Life in Bedford Falls
I often get asked what the main difference is between living in Italy and living in the States, and I usually respond by saying that it’s not so much the contrast between Old World and New, but between living in a small town as opposed to a big city. Sure, it’s a cop out answer, but it’s also a pretty inane question, so I think I deserve a break.
Take, for example, the ancient rite of story telling. Now, in a big city, the raison d’etre of a story is the Punch Line, so Plot and Narrative Speed are key elements. In small town Umbria, a tale is instead judged by its Spin Off Potential, so Setting and Character are pushed to the forefront, and Plot is often left back at the bus station.
Imagine you walk into your corner caffè one morning in, say, New York (or London, or Berlin, or Singapore), and, as the Javameister pours your cup, he casually asks, “So, how ya doin’?” You respond by saying, “Well, yesterday I got a flat tire, but this guy stopped and helped me change it, he said it was no sweat as he does this all day (he works for TreadHunter). All’s well that ends well.” A good urban story. Quick, to the point, and with a canned Hollywood ending. The waiter may respond with a “That’s good” or a “Happens to the best of us” or perhaps someone down at the end of the counter will chime in about his recent flat (but you will think to yourself that he’s a nosy little bugger) and that will be the end of it.
Here’s what happened to me. I walk into Sensi’s Bar over on the Corso, and Silvia asks, “So, how ya doin’?” All movement ceases. Espresso cups pause halfway to lips. A dozen eyes peer over the sports pages. Even the old Faema pauses in its hissing and wheezing. “Well,” I clear my throat nervously, “yesterday I, uh, got this flat tire and …” I get no further because the bar erupts with sound. Cups are slammed back into saucers, papers tossed onto caffe tables, the Faema starts to wail like a turn of the century steam locomotive.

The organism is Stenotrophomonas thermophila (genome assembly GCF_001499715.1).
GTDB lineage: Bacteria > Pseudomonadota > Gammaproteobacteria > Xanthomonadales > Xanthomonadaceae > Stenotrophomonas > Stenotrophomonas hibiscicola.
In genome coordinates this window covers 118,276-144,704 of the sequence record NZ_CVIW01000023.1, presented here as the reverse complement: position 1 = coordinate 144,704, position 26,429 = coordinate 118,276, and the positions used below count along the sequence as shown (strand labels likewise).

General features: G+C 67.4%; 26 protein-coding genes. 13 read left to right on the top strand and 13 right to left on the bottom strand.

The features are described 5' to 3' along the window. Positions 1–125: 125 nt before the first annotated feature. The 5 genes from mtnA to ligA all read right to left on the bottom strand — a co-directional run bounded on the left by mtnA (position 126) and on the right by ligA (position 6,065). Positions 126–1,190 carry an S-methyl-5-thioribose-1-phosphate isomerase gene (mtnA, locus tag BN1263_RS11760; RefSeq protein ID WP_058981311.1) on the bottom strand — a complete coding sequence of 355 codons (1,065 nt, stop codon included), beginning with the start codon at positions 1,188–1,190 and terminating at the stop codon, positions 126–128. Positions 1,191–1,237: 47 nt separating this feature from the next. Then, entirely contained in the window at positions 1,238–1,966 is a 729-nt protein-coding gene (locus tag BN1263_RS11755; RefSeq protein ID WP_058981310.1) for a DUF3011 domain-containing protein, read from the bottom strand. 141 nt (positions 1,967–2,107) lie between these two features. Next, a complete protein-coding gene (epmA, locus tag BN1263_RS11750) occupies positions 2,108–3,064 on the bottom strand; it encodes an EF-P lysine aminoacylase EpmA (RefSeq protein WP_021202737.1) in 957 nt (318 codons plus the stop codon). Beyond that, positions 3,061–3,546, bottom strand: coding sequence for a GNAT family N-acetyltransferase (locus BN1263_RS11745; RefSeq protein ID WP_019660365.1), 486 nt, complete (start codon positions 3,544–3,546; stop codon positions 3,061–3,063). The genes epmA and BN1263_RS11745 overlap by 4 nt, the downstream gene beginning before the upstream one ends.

The crowd is evenly divided between those who demand to know exactly where the tragic event took place … I bet you were down by that new brick sidewalk they put up in Santa Maria. Those bricks are too darn sharp right there along the road there with no curb or nothing. I wrote the Mayor … Were you over by the new indoor swimming pool? Because some kids threw some rocks through the glass the other night and there are still shards all over and I don’t know what we pay taxes for if they can’t even clean up the roads … At the traffic circle, right? Gino told me that there was a big back up yesterday [read: four cars] so I guess that was you …, those who, oddly enough, also had a flat yesterday (or on the exact same date in 1962), and those who wouldn’t trust a tire salesman as far as they could throw him.